Clues, Riddles, and Guesses for Treasure 219

The solutions to the six puzzles related to this treasure are:

1. Five. It sounds like it should be seven, but the answer is just five because two of the faces of the tetrahedron are coplanar with faces of the square pyramid when you put them together to form the combined solid. The easiest way to see this is to consider two square pyramids resting on their square bases side-by-side on a planar surface. Their bases are coplanar and two pairs of triangular faces are each coplanar. The region between the two pyramids and the two planes each containing two of the triangular faces is a tetrahedron. Five of this tetrahedron's edges coincide with edges of the pyramids, and the last is the line between the apexes of the pyramids -- since all corresponding points one one pyramids are shifted by the length of an edge from the other, this line must be the same length, thus the tetrahedron is regular. And clearly the two faces of this tetrahedron which do not coincide with faces of the pyramids are coplanar with the other already-coplanar faces.

2. The answers the the across clues are harf, espy, lack, stud, xray. The answers to the down clues are annex, fnord, magic, ensue. The grid looks like:


Somehow, I made a bad match when assembling this puzzle, and thus the public notice that the fourth letter of 'ensue' needed a wrong change to fit in the grid properly.

3. This is a 'back-to-front' code, inspired by a puzzle published in GAMES magazine not long ago. The hidden message is composed by the last letter of the first word in each line, the next-to-last letter of the second word, the third-to-last letter of the third word, etc. It says "the answer is mdt".

4. This telephone code says "The answer is the first, third, and fifth letters from saaremaa's original name." That name is Malenkai, and the letters are mln.

5. This book code is based on the song 'Dead' by They Might Be Giants. Take the numbers in triplets; the first number is the line of the song, the second the word in that line, and the third the letter in the word. The triples repeat fairly often, though not every occurrence of the same letter uses the same triple; this was meant to enable you to notice that triples were used, and just maybe a tricky cryptographer could decipher the thing without the key, but then he would need to find the key to make use of it, because it reads "the answer to this piece is the name of the song involved." The lyrics used can be found at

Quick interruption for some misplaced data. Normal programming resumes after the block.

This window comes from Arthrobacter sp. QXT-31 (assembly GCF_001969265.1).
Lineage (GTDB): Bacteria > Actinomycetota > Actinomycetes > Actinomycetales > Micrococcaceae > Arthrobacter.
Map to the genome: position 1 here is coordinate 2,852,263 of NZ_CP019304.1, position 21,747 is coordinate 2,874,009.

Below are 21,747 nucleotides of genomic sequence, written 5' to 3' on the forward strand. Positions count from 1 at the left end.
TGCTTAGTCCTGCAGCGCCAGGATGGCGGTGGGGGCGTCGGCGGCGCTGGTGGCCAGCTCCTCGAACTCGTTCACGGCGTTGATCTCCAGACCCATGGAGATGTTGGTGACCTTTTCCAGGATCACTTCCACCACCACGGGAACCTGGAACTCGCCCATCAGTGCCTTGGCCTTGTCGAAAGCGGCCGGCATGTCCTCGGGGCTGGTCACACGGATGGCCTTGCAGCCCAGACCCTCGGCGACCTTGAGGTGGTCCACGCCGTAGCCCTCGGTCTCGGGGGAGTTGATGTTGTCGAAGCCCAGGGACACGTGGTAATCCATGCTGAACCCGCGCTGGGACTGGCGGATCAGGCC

JT informed me that he didn't figure out this one, but merely brute-forced the last key out of the vigenere after getting the rest. I recognized this possibility, and this is why I multiply-encoded the treasure with all the separate keys - this way you have a chance if you get stuck on one puzzle, can still figure it out if you have multiple possibilities for one of the answers, such as the crossword, etc. I had planned to release additional clues to this one if the thing went on longer, but it didn't.

6. This fragment was encoded by a one-off alphabet-shift. The answer to this segment will be sent to you if you play a song on the ASS which has never been played since this treasure was buried, and which contains "James Dean" in its lyrics, and in the message where you play the song, you include a reasonable section of the lyrics including "James Dean". The answer is michaeldamian. He was chosen because he somehow has been credited for David Essex's "Rock On" on the lyrics server. Perhaps he did record a version.

So, the keys are: five, harfuifoujltlmnweyhf, mdt, mln, dead, michaeldamian.

The decoded vigenere-cipher says:

The next segment may be found at http colon slash slash www dot geocities dot com slash Times Square slash Arena slash two five two five slash vtpic dot jpg. Replace each colon, slash, dot, two, and five with the appropriate symbols, and remove all spaces, to get the address of the next segment. If you have trouble retrieving this file, ask and I will mail it to you direct. Turn off any feature that tries to automatically run attachments.

So, download vtpic.jpg

If you view this as a picture, it seems to contain a little bit of a picture which is then corrupted; it is possible that some software may not handle the file correctly. It was originally a picture from my C-project rendering program, showing the map of Acka as it once was, in a perspective view; only the tops of the towers of Vulcan Headquarters can still be seen.

If you examine the file in a text or binary editor, you will notice the reason why it is broken. In the middle of the file, part of it has been overwritten by a text file. The "turn off features that automatically run attachments" was meant to be a mild hint that the file was not all it was cooked up to be, and to try to prevent crashing people's computers. :-)

The text file contains Viruses-style moves, with "GEN" appearing occasionally. If you start with a blank grid, and apply those moves, doing a life-generation at each GEN, you end up with all stable, recognized forms after the last generation (though a few are blinkers, beacons, or gliders). These shapes are arranged in neat rows, and they spell out a cryptogram, one word per row of shapes. The cryptogram decodes as the first sentence shown in the map below.

The key to the cryptogram is:

A: 3-ship
B: boat
C: 4-ship
D: tub
E: barge
F: 5-boat
G: glider
H: 4-boat
I: blinker
K: beehive
L: 3-boat
M: beacon
N: 5-barge
O: block
P: pond
R: fishhook
S: ship
T: 4-barge
U: loaf
W: pre-block on pre-block (two L-trominoes aligned so that they cannot fill)

The actual map is:

Ask Phoebe about the magickal land of Ckanth and post her wisdom regarding it. A player who does so will find the treasure. It is not necessary to solve all the puzzles to find the treasure, but doing so will certainly help! It *does* require that it is done in a real Phoebe's wisdom post by a player who has found her matchbox, though.